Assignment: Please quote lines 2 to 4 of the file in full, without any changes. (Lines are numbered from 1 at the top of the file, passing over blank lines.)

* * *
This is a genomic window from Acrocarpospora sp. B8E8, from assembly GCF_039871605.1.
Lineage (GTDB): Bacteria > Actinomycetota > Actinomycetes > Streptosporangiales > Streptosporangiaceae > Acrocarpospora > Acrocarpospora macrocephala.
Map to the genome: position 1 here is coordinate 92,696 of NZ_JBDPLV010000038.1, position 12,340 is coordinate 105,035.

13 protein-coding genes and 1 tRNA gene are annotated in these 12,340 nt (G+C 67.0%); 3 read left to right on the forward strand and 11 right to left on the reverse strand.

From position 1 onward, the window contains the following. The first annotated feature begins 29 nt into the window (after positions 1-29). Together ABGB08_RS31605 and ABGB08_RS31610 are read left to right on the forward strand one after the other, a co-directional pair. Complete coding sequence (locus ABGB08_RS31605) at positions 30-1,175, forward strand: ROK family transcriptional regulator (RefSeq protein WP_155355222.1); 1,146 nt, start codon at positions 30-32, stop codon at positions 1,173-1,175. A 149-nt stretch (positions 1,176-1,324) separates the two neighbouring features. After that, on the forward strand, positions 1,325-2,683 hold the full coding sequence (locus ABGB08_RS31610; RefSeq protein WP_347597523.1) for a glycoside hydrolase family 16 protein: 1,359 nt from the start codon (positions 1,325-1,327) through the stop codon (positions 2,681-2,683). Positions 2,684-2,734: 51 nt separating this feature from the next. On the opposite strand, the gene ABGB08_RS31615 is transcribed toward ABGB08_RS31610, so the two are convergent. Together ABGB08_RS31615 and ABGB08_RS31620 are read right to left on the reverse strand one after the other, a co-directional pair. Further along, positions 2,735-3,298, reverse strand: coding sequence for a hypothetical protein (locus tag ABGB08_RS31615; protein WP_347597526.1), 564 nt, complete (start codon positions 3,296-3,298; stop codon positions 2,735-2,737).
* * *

Lineage (GTDB): Bacteria > Actinomycetota > Actinomycetes > Streptosporangiales > Streptosporangiaceae > Acrocarpospora > Acrocarpospora macrocephala.
Map to the genome: position 1 here is coordinate 92,696 of NZ_JBDPLV010000038.1, position 12,340 is coordinate 105,035.

13 protein-coding genes and 1 tRNA gene are annotated in these 12,340 nt (G+C 67.0%); 3 read left to right on the forward strand and 11 right to left on the reverse strand.